Animation Movies

‘Soul’ Producers Address the Blue Elephant in the Room

Soul is the third in a trend of de-humanized Black animated movie characters. What do the movie's producers think about this criticism?

Pixar’s Soul takes a musical journey into the meaning of life — literally. In the film, Joe Gardner seems to be the prototype for “if you can’t do, teach.” But he very much wants to do. However, just when he’s about to get his first jazz gig, he dies. *insert Price is Right trombone.*

The first 35 minutes of the jazzy New York-set movie that I saw were great. Joe (Jamie Foxx), upon his death, is sent to the Great Before. There he meets apathetic New Soul 22 (Tina Fey), who finds it in her own best interest to help Joe return to his life on Earth. Sensing the direction of the rest of the movie, I imagine it will be as heartfelt as every other Pixar classic. It’s new Christmas Day home release feels like a really good choice to celebrate life, the purpose of art in our lives, and exploring how we connect with ourselves and others. 

Joe (right) and New Soul 22 (left). © 2020 Disney/Pixar. All Rights Reserved.

Given the chance to talk to the producers, I thought it necessary to ask about the blue elephant in the room. In the movie, Joe has died, and all dead or pre-life beings are blue ghostie-like creatures. In the trailer, very little time is spent with the human, brown-skinned Joe. As many have noted (there’s even a Change.org petition), Soul is the third in a trend threatening to erupt in a landscape bereft of Black animated movie characters. Many viewers fear that it follows Princess and the Frog and Spies in Disguise (with a splash of live-action Aladdin and the weird coloring of Will Smith’s blue-skinned Genie) in animated Black leading characters not getting to be their actual Black selves through most of their story. 

“I mean we were unaware of that as we started, but we certainly became aware,” Kemp Powers, writer and co-director of the film told me. “My hope is that when you see the whole film, there is plenty of Joe on screen.”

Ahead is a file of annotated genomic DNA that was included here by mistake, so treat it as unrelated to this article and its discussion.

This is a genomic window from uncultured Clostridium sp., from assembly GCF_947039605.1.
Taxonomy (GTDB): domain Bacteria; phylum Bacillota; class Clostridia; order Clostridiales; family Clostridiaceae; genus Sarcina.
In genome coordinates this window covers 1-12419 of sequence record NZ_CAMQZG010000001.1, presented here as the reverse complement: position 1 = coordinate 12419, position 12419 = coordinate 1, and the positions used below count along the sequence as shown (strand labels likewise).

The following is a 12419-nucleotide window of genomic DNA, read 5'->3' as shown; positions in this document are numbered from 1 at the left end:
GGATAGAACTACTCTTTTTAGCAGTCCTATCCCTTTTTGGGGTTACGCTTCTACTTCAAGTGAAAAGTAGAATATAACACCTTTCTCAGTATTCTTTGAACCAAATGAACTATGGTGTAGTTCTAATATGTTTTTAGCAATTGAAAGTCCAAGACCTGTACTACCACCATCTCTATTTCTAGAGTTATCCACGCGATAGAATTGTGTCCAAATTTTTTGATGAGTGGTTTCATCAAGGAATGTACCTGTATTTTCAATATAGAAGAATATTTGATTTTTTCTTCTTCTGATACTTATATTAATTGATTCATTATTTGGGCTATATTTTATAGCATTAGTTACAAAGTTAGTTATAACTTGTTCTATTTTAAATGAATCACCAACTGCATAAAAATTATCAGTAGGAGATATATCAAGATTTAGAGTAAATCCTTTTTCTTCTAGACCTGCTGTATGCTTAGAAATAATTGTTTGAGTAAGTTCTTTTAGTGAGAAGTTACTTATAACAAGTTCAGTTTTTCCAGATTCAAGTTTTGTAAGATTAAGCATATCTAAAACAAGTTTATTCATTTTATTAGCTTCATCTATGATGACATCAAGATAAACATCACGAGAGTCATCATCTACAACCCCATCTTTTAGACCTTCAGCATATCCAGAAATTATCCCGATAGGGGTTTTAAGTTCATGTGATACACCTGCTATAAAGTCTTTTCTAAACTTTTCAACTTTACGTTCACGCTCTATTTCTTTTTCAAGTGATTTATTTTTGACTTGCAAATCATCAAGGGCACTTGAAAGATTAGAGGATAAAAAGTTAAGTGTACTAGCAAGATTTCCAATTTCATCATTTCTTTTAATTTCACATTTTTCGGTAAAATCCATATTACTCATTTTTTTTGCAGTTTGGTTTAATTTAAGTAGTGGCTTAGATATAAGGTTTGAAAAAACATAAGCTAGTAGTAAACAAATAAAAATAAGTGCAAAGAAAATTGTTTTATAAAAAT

*sings* Brown Skin Jooooee, skin shines like peaaarrllls.

Of course, it’s just about three movies so far, but many have pointed out that when three movies is all you really have, it’s definitely a stark trend. Even Into the Spider-verse’s Afro-Latino Miles Morales spends much of the film in a mask, doesn’t he? I will never say no to more Black-led animated characters who retain their humanity throughout their film; however, I am personally wary about demanding photorealism with fun fantastical Black stories. Especially when it is still intending to tell a Black story with Black voices behind the storytelling (which was less the case with PafT and SiD). 

Powers seemed to agree. “I think it’s a legitimate concern. For me, it’s definitely about the context in which you tell this character’s story. And there were a lot of caution cones we had to put up about being sensitive about for the first time telling a Black man’s story, in an animated film.”

Powers and the producers (including director Pete Docter and Dana Murray) seemed to appreciate the question, and I was glad there was no defensiveness. The movie did not begin as a Black-centric story — it was sparked by the birth of Docter’s son — but once Powers was signed on to co-write, the story began to reflect a different cultural background as Joe became a Black character. (I talk about this all the time. If you colorblind cast/hire for a story, you then must make sure the story then matches the ethnicity or culture you’ve chosen for the story. There are no race-neutral stories.)

The producers also made a point to highlight the movie’s other Black talent involved in the film. Among them were anthropologist Dr. Johnnetta Cole of Spelman College, cinematographer Bradford Young, and even Daveed Diggs and Questlove, who both give voice to characters in the film and were also cultural consultants for the music along with Jon Batiste. Disney/Pixar doesn’t have as good a record as they need with regard to OwnVoices productions of even their recent films (I’m especially looking at you, Mulan and Aladdin), so I was glad to see that most levels of production featured Black people helping to create this movie.

Powers also made sure the movie was screened for Black folks. “This was actually the first time Pixar did a screening for an all-Black audience,” he said. “I’ll admit, that was, for me on a personal level, one of the most anxiety inducing days I had on this film because I’ve spent years working on this movie that ultimately I wanted to show to my family so that they could be proud of me. I can’t tell you how relieved I was at the end of that screening to hear, like, the overwhelmingly positive reaction to it.”

I hope Black audiences watching this movie during Christmas break after one of the hardest years in recent history feel the same.

Soul will appear on Disney+, for no additional fee, on Christmas Day 2020.

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